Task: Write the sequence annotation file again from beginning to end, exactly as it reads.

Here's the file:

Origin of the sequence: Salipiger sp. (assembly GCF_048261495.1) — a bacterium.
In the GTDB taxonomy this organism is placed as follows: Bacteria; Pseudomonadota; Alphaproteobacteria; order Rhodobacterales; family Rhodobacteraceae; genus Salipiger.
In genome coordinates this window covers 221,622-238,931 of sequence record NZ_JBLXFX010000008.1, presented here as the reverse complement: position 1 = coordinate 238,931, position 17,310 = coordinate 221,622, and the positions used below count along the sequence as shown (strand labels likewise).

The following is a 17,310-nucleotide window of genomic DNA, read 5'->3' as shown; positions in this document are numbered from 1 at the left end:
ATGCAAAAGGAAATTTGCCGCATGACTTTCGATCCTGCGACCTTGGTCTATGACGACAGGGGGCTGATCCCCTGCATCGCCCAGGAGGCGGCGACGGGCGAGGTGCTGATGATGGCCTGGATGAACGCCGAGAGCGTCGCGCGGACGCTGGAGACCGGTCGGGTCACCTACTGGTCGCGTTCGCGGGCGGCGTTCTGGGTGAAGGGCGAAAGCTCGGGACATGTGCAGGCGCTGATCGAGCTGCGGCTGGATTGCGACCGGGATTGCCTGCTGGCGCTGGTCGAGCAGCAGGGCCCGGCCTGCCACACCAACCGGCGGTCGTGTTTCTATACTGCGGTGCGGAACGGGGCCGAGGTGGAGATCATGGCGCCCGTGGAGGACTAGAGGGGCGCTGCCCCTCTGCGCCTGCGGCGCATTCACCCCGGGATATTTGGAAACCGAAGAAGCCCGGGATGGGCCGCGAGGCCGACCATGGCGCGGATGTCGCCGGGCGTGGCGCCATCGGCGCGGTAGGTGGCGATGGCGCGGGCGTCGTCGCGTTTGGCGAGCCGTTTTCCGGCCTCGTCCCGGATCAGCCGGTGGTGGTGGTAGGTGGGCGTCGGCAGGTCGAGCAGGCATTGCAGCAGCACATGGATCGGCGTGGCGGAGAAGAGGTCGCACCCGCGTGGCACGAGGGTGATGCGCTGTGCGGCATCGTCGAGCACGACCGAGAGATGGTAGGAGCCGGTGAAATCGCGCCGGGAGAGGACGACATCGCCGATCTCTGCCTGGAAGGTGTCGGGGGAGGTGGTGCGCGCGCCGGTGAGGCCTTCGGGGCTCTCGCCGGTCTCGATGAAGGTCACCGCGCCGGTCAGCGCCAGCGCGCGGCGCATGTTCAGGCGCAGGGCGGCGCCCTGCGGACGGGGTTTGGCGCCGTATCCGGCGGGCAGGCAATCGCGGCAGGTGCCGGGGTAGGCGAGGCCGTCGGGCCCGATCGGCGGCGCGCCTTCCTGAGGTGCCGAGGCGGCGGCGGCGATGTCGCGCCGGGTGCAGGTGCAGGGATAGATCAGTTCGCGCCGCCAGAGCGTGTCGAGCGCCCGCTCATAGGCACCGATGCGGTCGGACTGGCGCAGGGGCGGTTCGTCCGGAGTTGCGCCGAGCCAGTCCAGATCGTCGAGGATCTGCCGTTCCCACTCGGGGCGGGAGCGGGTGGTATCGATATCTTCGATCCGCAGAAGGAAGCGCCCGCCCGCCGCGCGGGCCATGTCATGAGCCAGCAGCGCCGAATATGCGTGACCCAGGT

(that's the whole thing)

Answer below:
Origin of the sequence: Salipiger sp. (assembly GCF_048261495.1) — a bacterium.
In the GTDB taxonomy this organism is placed as follows: Bacteria; Pseudomonadota; Alphaproteobacteria; order Rhodobacterales; family Rhodobacteraceae; genus Salipiger.
In genome coordinates this window covers 221,622-238,931 of sequence record NZ_JBLXFX010000008.1, presented here as the reverse complement: position 1 = coordinate 238,931, position 17,310 = coordinate 221,622, and the positions used below count along the sequence as shown (strand labels likewise).

The following is a 17,310-nucleotide window of genomic DNA, read 5'->3' as shown; positions in this document are numbered from 1 at the left end:
ATGCAAAAGGAAATTTGCCGCATGACTTTCGATCCTGCGACCTTGGTCTATGACGACAGGGGGCTGATCCCCTGCATCGCCCAGGAGGCGGCGACGGGCGAGGTGCTGATGATGGCCTGGATGAACGCCGAGAGCGTCGCGCGGACGCTGGAGACCGGTCGGGTCACCTACTGGTCGCGTTCGCGGGCGGCGTTCTGGGTGAAGGGCGAAAGCTCGGGACATGTGCAGGCGCTGATCGAGCTGCGGCTGGATTGCGACCGGGATTGCCTGCTGGCGCTGGTCGAGCAGCAGGGCCCGGCCTGCCACACCAACCGGCGGTCGTGTTTCTATACTGCGGTGCGGAACGGGGCCGAGGTGGAGATCATGGCGCCCGTGGAGGACTAGAGGGGCGCTGCCCCTCTGCGCCTGCGGCGCATTCACCCCGGGATATTTGGAAACCGAAGAAGCCCGGGATGGGCCGCGAGGCCGACCATGGCGCGGATGTCGCCGGGCGTGGCGCCATCGGCGCGGTAGGTGGCGATGGCGCGGGCGTCGTCGCGTTTGGCGAGCCGTTTTCCGGCCTCGTCCCGGATCAGCCGGTGGTGGTGGTAGGTGGGCGTCGGCAGGTCGAGCAGGCATTGCAGCAGCACATGGATCGGCGTGGCGGAGAAGAGGTCGCACCCGCGTGGCACGAGGGTGATGCGCTGTGCGGCATCGTCGAGCACGACCGAGAGATGGTAGGAGCCGGTGAAATCGCGCCGGGAGAGGACGACATCGCCGATCTCTGCCTGGAAGGTGTCGGGGGAGGTGGTGCGCGCGCCGGTGAGGCCTTCGGGGCTCTCGCCGGTCTCGATGAAGGTCACCGCGCCGGTCAGCGCCAGCGCGCGGCGCATGTTCAGGCGCAGGGCGGCGCCCTGCGGACGGGGTTTGGCGCCGTATCCGGCGGGCAGGCAATCGCGGCAGGTGCCGGGGTAGGCGAGGCCGTCGGGCCCGATCGGCGGCGCGCCTTCCTGAGGTGCCGAGGCGGCGGCGGCGATGTCGCGCCGGGTGCAGGTGCAGGGATAGATCAGTTCGCGCCGCCAGAGCGTGTCGAGCGCCCGCTCATAGGCACCGATGCGGTCGGACTGGCGCAGGGGCGGTTCGTCCGGAGTTGCGCCGAGCCAGTCCAGATCGTCGAGGATCTGCCGTTCCCACTCGGGGCGGGAGCGGGTGGTATCGATATCTTCGATCCGCAGAAGGAAGCGCCCGCCCGCCGCGCGGGCCATGTCATGAGCCAGCAGCGCCGAATATGCGTGACCCAGGT